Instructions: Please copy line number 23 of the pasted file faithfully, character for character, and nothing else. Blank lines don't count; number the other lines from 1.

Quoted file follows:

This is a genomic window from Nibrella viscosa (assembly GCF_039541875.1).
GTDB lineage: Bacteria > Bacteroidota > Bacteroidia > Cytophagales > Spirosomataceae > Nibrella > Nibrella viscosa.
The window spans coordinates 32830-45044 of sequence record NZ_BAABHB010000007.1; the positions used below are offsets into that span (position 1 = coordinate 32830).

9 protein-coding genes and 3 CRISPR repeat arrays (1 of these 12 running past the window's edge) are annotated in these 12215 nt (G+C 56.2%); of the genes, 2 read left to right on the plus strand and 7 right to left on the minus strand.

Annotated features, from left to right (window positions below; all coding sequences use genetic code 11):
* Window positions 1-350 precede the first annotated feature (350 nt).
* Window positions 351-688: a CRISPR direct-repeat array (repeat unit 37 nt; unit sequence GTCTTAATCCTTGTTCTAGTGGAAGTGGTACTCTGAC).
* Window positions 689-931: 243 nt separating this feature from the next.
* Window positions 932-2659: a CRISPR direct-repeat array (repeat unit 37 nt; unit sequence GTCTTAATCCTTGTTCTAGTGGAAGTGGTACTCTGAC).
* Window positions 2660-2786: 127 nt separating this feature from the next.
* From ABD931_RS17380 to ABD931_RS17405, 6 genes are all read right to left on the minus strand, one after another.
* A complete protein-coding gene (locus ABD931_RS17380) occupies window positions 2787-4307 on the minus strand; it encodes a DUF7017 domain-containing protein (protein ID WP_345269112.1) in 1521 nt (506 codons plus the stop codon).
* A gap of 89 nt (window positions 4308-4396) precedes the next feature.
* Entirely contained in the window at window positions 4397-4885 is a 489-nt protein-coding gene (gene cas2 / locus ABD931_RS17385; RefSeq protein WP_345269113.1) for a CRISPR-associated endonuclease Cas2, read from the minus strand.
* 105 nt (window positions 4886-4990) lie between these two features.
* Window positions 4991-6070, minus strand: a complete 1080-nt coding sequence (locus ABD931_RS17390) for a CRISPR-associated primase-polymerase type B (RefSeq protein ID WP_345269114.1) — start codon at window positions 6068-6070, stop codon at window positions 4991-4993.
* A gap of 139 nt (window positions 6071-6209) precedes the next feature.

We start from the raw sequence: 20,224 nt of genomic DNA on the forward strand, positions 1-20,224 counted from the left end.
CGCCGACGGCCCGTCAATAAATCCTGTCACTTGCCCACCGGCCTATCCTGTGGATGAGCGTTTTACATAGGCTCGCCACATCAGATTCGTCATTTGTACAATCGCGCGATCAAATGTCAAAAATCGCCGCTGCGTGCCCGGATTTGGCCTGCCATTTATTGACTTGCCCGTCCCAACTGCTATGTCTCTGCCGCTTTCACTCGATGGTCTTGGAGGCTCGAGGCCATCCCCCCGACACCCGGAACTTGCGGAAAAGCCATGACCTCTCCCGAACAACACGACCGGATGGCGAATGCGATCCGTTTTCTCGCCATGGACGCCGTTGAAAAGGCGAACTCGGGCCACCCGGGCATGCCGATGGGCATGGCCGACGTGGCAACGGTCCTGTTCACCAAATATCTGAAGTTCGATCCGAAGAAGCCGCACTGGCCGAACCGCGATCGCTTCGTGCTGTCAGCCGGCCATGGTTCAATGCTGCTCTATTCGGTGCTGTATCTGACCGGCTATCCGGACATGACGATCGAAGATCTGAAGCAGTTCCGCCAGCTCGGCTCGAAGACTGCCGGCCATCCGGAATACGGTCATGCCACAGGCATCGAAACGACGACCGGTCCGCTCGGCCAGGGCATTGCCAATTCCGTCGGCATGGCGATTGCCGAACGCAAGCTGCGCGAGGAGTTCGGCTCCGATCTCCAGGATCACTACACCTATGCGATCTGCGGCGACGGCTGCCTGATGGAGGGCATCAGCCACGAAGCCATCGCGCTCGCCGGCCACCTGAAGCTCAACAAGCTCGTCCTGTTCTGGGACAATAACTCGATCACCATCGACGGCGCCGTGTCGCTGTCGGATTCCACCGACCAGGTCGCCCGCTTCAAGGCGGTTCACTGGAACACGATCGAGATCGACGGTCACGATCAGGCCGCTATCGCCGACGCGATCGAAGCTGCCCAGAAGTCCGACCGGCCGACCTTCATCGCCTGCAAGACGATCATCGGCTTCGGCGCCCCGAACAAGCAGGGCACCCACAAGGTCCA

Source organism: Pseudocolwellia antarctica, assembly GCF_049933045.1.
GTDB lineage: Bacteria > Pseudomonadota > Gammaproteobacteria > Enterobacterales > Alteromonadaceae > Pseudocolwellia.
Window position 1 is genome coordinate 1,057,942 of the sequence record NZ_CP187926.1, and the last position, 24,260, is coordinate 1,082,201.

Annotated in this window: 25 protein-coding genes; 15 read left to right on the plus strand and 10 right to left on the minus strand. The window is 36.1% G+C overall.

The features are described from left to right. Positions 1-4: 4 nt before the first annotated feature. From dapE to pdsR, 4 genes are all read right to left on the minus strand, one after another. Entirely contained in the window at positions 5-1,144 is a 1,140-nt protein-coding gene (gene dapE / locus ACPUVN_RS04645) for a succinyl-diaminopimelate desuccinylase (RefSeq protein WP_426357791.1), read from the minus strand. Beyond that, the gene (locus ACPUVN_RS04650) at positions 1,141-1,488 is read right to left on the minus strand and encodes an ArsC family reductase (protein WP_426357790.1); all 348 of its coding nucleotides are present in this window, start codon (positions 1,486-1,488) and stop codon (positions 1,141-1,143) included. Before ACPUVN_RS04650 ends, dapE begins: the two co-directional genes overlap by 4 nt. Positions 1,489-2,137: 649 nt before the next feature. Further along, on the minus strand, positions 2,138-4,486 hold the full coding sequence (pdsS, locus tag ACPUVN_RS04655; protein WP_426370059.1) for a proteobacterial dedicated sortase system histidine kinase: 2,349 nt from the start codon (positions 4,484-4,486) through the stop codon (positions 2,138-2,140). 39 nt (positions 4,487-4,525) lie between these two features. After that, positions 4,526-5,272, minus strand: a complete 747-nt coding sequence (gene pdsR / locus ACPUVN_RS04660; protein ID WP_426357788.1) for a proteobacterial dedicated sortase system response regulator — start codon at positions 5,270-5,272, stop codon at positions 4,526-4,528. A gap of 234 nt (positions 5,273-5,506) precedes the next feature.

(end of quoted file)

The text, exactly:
Annotated in this window: 25 protein-coding genes; 15 read left to right on the plus strand and 10 right to left on the minus strand. The window is 36.1% G+C overall.